Tag Archives: farming

Kidding Season

Kidding SeasonIt’s kidding season on Tottys Bend Soap Farm which means spring is just around the corner and new baby goats are bouncing around in our field. Kidding season is exciting and there are many things to anticipate. Will the deliveries go well? Will everyone be strong and healthy? Are we going to have to get up in the middle of the night and assist with a difficult birth in freezing cold weather? These are all things we worry about during kidding season. But so far so good! Our first two does have had successful and relatively stress free deliveries, blessing us with two girls and two boys. Our does will continue kidding from now until the end of May. When our last doe has kidded we will have between six and twelve new baby goats on our farm. Baby goats are just about the most adorable things you will ever see! The cuteness overload of kidding season makes up for all the worrying we do this time of year.

We kicked off kidding season with the birth of two beautiful does, Godiva and Gucci. Godiva was the first born and is the more outgoing of the two. She is brown with white ears. Gucci was born within minutes of her twin sister. She is the first solid white goat kid to be born on our farm. Gucci is a little shy. Daisy is their momma. Daisy is four years old and is an experienced momma. She gave birth on a Saturday afternoon while I was at home and Nate was at the Franklin Farmers Market. We knew Daisy’s due date was near so we were keeping a close eye on her. You can determine a goat’s due date by counting 150 days on your calendar from the time of their breeding or you can use an online due date calculator programmed for goats, assuming you know the exact date of the breeding.

Gucci & N8On our first day of kidding season Daisy ate grain for breakfast and then went out with the herd to nibble on some grass until about noon. That is when I saw her go into the barn by herself. Goats rarely leave the rest of the herd so I knew this was a sign that the babies were on their way! I went to the barn to keep her company and to make sure she didn’t need any help. I sat with Daisy for a couple of hours as her contractions came and went. Soon the contractions were getting pretty close together. She stretched and yawned, pawed at the floor, and began to push when the time finally arrived. Both of Daisy’s does were born in the diving position which is one foot in front, then the face and then the other foot. This is the ideal position because it allows their head and shoulders to pass through the birth canal easily. I was relieved because I didn’t have to reach in and reposition either of her kids which can be very stressful for everyone. As the babies were born I picked them up one at a time and placed each one in front of Daisy so that she could clean them off. This is an important part of the bonding process for momma and baby goats. They learn how each other smells and this will be how they recognize one another. Within ten minutes both babies were standing and walking. Soon they found their momma’s teats and had their first taste of colostrum. I was extremely proud of Daisy for bringing us two healthy, beautiful does. When she was ready I gave her a treat of warm water with molasses and a big basket of hay. She and her new babies stayed in their special stall for a couple of days until it was Windy’s turn to kid.

RockyWindy is two years old. This is her first kidding season. We anxiously anticipated the arrival of her babies because Windy is very shy and does not like to be handled by people. It is always hard to predict how new mommas will react to their first babies, and to us if we need to help. Sometimes new moms get confused and do not want to accept their babies at first. When the time came Windy delivered two bucklings, who we named Rocky and Jimbo. Her baby boys were delivered in the diving position without any complications. It took Windy a few minutes to get warmed up to her new babies but soon her instincts kicked in and she began to clean them off. This was a relief. The next step was to get the boys to eat. This task was more of a challenge because Windy’s udder was very small and the boys couldn’t find her teats on their own. We had to help. Helping newborn goats eat for the first time is extremely tedious! They are clueless and will nibble on just about everything except for the teat that you are desperately trying to place in their tiny mouths. Eventually each of Windy’s new bucklings had a taste of her colostrum and we knew Windy had bonded with them. It took a couple more days for Windy’s udder to fill with milk. In the mean time we supplemented Rocky and Jimbo’s diet with goat kid formula which we fed them from a bottle. Rocky was the first born and was a little bigger than Jimbo. He seemed to be getting enough from his momma and wasn’t very interested in the bottle. But little Jimbo happily took his bottles until Windy had enough for both baby boys. We are still keeping an eye on the boys to make sure they are getting enough to eat and growing like they should. We are also supplementing Windy’s afternoon grain with a top dressing called Mo’ Milk. This supplement is formulated to increase milk production. We haven’t used it before so we are interested to see how it works.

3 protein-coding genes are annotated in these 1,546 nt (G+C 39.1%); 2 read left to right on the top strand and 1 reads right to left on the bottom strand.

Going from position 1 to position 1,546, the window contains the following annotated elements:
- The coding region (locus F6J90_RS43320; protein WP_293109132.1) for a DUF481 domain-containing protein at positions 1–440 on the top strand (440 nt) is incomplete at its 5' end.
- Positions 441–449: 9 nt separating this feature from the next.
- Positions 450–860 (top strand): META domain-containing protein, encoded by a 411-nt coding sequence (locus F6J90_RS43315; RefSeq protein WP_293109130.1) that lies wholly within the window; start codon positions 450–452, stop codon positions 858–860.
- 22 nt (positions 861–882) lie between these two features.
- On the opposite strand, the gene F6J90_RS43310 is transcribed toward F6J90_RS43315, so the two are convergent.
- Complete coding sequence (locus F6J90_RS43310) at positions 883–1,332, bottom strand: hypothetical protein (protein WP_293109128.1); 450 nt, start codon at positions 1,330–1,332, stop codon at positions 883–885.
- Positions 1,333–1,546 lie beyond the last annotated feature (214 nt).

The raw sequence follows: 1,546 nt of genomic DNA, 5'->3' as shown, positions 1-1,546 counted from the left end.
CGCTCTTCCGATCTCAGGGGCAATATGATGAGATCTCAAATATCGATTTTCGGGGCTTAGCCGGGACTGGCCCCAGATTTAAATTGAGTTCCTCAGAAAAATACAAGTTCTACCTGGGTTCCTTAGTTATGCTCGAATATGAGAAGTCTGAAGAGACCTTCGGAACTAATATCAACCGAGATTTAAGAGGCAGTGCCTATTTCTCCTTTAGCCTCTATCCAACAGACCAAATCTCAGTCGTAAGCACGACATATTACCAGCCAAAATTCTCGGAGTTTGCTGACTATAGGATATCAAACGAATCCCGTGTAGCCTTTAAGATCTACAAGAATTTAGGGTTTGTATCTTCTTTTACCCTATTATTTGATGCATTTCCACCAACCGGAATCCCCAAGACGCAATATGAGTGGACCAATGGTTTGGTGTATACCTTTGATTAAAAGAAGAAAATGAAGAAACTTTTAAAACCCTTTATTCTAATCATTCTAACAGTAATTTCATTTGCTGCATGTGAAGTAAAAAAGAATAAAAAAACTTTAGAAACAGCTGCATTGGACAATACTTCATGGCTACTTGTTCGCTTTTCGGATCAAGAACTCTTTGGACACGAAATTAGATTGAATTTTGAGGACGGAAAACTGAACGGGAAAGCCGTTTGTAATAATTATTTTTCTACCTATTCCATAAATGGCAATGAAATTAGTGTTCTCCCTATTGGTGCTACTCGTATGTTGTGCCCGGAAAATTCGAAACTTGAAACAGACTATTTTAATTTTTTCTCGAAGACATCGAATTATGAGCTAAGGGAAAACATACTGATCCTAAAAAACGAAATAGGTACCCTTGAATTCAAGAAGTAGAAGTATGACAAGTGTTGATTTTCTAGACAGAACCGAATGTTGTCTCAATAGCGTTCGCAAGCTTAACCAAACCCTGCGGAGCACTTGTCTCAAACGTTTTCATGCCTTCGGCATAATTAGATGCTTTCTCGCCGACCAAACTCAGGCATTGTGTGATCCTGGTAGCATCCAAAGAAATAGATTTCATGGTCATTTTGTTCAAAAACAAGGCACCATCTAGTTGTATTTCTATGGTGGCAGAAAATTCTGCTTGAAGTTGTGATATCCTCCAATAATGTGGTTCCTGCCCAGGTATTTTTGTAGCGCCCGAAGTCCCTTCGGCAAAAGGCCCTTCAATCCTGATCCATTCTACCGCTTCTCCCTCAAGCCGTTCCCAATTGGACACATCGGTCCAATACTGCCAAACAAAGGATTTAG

Now the babies are a couple of weeks old and they are running, playing and getting into everything. One of their favorite games is chasing each other around the oak tree. This is the time during kidding season when we are the happiest and most proud because we know our goat herd is healthy and their offspring are starting their little lives off on the right foot.

Fall Leaves

autumnleavesHere in Duck River, Tennessee, we are having one of the most beautiful displays of fall leaves I can remember. The view from our back deck is a kaleidoscope of color. The oaks are showing their deep red, leathery foliage. The thin, crisp fall leaves of the maples turn bright yellow and orange while the poplars and sweet gums are covered in magnificent golden yellow fall leaves. Even the fiery red leaves of the sumacs add touch of beauty to this year’s fall splendor. The peak time to see fall leaves in Tennessee usually begins in mid to late October in East Tennessee, reaches into Middle Tennessee in early November, and spreads to West Tennessee by mid to late November.